In February natural gas was the cause of an explosion in Chicago, which injured two women, as well as a fire in Kentucky that injured two people and destroyed two homes. Thus far in 2014, PHMSA, the agency that oversees pipeline safety in the United States,  has recorded 73 incidents on gas transmission systems, and 62 occurrences on gas distribution systems.  These events have resulted in 14 fatalities and 78 injuries.[4] Data for recent years are equally grim: A five-year average from 2009 to 2013 for fatalities on the gas transmission system is two while on the gas distribution system it is 10. 

 

 

 

 

Thus, it is not surprising that the natural gas industry’s top concern is safety. While there have been fewer gas distribution incidents in the past two years, the number of injuries and fatalities is still high. Additionally, the number of gas transmission accidents has not diminished since 2009. While the investigation of the accident in Harlem is ongoing, it is clear that the industry needs to accelerate maintenance and replacement of infrastructure that is old and, in some cases, simply obsolete in technology and engineering.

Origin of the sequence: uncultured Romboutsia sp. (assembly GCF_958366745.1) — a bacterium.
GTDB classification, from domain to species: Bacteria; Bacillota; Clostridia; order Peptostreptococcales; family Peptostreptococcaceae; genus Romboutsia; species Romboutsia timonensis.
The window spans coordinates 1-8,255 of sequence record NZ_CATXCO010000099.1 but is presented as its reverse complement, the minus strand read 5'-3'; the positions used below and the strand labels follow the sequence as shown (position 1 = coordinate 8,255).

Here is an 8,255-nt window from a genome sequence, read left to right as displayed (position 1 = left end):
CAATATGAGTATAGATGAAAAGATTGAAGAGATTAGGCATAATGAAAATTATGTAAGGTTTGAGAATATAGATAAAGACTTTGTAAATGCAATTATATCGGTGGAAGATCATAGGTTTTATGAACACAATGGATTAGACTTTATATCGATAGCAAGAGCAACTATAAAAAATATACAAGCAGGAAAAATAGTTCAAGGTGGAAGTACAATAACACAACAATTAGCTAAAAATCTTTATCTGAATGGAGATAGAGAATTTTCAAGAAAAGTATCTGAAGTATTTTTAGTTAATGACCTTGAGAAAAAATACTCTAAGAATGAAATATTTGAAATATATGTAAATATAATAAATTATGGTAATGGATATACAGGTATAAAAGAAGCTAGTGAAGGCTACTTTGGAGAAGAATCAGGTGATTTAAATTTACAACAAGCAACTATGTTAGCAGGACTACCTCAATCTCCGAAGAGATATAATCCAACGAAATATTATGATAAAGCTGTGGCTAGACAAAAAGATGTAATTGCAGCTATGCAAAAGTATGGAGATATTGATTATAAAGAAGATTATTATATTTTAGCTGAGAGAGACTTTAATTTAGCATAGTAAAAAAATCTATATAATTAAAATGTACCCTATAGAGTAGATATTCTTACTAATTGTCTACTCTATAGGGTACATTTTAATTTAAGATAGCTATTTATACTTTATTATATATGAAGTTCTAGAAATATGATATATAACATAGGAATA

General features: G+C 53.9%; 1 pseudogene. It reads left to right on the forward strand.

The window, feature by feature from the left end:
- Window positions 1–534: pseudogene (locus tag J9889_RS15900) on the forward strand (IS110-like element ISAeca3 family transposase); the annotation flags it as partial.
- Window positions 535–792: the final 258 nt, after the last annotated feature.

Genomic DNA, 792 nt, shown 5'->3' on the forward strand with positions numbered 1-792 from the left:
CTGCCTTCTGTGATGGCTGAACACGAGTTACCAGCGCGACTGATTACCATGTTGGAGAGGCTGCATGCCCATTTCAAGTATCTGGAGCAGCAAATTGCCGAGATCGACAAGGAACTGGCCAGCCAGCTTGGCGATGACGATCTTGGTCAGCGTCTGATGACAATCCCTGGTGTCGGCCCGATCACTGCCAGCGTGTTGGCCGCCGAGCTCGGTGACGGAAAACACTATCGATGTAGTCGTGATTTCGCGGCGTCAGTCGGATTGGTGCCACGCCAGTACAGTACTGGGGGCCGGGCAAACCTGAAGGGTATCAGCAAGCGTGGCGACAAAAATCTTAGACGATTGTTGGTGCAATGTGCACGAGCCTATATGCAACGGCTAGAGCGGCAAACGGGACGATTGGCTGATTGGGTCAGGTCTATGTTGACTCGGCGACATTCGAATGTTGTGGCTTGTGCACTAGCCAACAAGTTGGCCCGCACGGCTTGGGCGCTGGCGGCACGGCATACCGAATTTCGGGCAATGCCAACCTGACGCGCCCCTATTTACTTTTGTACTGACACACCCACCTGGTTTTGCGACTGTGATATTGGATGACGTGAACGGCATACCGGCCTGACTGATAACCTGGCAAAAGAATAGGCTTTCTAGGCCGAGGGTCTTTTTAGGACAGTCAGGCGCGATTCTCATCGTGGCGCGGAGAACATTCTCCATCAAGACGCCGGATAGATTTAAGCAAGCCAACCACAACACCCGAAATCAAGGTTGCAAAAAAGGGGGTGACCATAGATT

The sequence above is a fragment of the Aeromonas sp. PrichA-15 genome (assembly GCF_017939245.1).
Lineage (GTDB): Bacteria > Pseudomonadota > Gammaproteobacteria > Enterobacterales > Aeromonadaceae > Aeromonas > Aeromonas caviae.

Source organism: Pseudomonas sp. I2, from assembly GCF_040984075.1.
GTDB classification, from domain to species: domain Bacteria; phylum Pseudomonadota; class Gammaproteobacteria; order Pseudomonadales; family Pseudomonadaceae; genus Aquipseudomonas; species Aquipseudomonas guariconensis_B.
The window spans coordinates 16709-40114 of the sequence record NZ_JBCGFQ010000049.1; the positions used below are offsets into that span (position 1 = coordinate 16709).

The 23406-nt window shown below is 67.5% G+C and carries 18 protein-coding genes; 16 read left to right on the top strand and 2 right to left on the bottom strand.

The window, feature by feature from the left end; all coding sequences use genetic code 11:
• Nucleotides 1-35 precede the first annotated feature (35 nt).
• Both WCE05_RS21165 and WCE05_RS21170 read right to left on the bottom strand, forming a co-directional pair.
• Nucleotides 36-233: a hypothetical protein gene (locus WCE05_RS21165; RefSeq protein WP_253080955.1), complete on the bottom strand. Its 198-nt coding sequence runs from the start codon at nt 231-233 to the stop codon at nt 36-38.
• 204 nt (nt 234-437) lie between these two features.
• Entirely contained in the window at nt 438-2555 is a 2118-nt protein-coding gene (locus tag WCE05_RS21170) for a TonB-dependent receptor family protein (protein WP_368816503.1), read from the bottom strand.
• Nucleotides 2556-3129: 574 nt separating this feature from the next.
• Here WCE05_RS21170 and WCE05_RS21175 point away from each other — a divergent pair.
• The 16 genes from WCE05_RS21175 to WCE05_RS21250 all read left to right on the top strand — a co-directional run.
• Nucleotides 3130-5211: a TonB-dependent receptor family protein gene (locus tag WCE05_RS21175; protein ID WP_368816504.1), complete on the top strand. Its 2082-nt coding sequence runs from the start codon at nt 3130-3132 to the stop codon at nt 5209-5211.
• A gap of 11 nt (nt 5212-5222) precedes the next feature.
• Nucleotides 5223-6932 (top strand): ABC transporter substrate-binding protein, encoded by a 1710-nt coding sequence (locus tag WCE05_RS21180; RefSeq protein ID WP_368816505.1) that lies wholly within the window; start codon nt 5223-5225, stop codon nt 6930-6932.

For example, during 2005-2013 approximately 2.5 percent of the gas distribution mains in the U.S. were made of cast iron, but 10.5 percent of incidents on gas distribution mains involved cast iron mains. And, in proportion to overall cast iron main mileage, the rate of incidents on cast iron main lines was more than four times that of mains made of other materials.  

 

Three years ago, federal and state regulators took action in response to the San Bruno gas explosion. In addition, U.S. Transportation Secretary Ray Lahood together with the PHMSA issued a “Call to Action” to the regulatory agencies and natural gas pipeline operators to step up the repair and replacement of infrastructure that is considered highest-risk. These are all positive steps toward increased safety, but given the slow rate of reduction of actual number of annual incidents and steady aging of the U.S. natural gas pipeline system, the industry still has work to do. 

 


Footnotes:

 

[1] CPUC Decision 11-06-017, June 9, 2011, page 26.

[2] Status Report on NTSB Recommendations to the CPUC, August 2014.

[3] U.S. Department of Transportation, Pipeline and Hazardous Materials Safety Administration website, Pipeline Replacement Updates, Cast and Wrought Iron Inventory.

[4] All Reported Pipeline Incidents, US. Department of Transportation, Pipeline and Hazardous Materials Safety Administration website.